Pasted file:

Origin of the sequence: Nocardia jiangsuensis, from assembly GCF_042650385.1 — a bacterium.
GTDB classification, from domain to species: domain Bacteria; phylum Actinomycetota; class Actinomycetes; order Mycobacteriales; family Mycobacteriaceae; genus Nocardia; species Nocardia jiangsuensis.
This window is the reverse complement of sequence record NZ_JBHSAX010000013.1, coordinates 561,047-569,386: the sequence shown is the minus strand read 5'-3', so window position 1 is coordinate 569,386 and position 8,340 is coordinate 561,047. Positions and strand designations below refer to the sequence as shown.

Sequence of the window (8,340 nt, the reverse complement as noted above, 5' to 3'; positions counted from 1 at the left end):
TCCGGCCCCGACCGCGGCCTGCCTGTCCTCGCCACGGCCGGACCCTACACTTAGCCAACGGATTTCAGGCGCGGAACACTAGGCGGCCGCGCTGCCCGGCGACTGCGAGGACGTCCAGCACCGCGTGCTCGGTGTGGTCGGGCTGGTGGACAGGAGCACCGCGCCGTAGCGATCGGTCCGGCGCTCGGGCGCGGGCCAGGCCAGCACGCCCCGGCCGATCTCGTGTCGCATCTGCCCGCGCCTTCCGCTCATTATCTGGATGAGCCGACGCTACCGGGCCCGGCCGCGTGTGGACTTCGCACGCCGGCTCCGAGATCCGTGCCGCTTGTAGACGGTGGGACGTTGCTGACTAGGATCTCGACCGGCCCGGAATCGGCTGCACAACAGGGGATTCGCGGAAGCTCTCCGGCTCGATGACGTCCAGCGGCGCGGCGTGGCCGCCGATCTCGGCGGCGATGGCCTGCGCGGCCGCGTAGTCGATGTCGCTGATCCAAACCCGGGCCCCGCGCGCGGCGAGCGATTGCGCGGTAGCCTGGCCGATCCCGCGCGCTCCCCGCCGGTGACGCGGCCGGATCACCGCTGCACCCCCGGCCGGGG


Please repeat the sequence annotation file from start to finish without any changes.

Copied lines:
Origin of the sequence: Nocardia jiangsuensis, from assembly GCF_042650385.1 — a bacterium.
GTDB classification, from domain to species: domain Bacteria; phylum Actinomycetota; class Actinomycetes; order Mycobacteriales; family Mycobacteriaceae; genus Nocardia; species Nocardia jiangsuensis.
This window is the reverse complement of sequence record NZ_JBHSAX010000013.1, coordinates 561,047-569,386: the sequence shown is the minus strand read 5'-3', so window position 1 is coordinate 569,386 and position 8,340 is coordinate 561,047. Positions and strand designations below refer to the sequence as shown.

Sequence of the window (8,340 nt, the reverse complement as noted above, 5' to 3'; positions counted from 1 at the left end):
TCCGGCCCCGACCGCGGCCTGCCTGTCCTCGCCACGGCCGGACCCTACACTTAGCCAACGGATTTCAGGCGCGGAACACTAGGCGGCCGCGCTGCCCGGCGACTGCGAGGACGTCCAGCACCGCGTGCTCGGTGTGGTCGGGCTGGTGGACAGGAGCACCGCGCCGTAGCGATCGGTCCGGCGCTCGGGCGCGGGCCAGGCCAGCACGCCCCGGCCGATCTCGTGTCGCATCTGCCCGCGCCTTCCGCTCATTATCTGGATGAGCCGACGCTACCGGGCCCGGCCGCGTGTGGACTTCGCACGCCGGCTCCGAGATCCGTGCCGCTTGTAGACGGTGGGACGTTGCTGACTAGGATCTCGACCGGCCCGGAATCGGCTGCACAACAGGGGATTCGCGGAAGCTCTCCGGCTCGATGACGTCCAGCGGCGCGGCGTGGCCGCCGATCTCGGCGGCGATGGCCTGCGCGGCCGCGTAGTCGATGTCGCTGATCCAAACCCGGGCCCCGCGCGCGGCGAGCGATTGCGCGGTAGCCTGGCCGATCCCGCGCGCTCCCCGCCGGTGACGCGGCCGGATCACCGCTGCACCCCCGGCCGGGG